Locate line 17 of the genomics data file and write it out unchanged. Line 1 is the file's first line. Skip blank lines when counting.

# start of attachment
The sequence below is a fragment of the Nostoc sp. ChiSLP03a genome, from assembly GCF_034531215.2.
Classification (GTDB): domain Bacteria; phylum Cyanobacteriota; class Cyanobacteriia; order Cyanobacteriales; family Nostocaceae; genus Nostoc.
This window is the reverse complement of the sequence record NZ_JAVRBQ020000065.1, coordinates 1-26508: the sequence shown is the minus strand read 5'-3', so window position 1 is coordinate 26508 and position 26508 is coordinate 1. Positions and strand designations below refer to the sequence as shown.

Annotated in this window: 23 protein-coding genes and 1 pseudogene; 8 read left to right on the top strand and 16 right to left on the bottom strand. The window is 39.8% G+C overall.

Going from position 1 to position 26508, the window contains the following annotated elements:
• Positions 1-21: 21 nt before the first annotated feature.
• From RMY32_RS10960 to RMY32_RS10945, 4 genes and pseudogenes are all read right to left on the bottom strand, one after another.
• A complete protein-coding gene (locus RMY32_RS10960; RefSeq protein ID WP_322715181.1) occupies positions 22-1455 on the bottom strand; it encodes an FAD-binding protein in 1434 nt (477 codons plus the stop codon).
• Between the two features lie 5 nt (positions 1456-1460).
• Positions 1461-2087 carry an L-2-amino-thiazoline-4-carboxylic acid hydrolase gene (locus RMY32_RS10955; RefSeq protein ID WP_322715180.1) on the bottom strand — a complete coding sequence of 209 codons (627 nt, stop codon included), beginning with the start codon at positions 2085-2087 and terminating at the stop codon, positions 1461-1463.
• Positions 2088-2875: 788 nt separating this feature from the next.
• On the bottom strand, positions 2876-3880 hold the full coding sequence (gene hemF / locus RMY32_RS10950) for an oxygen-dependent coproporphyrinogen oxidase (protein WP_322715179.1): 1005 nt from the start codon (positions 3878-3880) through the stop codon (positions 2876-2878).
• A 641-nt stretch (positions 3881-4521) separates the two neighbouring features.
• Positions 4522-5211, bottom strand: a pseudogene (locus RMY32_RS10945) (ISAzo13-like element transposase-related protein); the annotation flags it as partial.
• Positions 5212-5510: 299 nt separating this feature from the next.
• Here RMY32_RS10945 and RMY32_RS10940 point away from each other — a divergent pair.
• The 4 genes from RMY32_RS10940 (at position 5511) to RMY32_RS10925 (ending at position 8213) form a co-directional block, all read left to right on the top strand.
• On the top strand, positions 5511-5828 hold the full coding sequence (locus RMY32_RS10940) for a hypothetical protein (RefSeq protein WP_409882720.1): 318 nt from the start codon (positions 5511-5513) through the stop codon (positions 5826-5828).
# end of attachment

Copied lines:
• The 4 genes from RMY32_RS10940 (at position 5511) to RMY32_RS10925 (ending at position 8213) form a co-directional block, all read left to right on the top strand.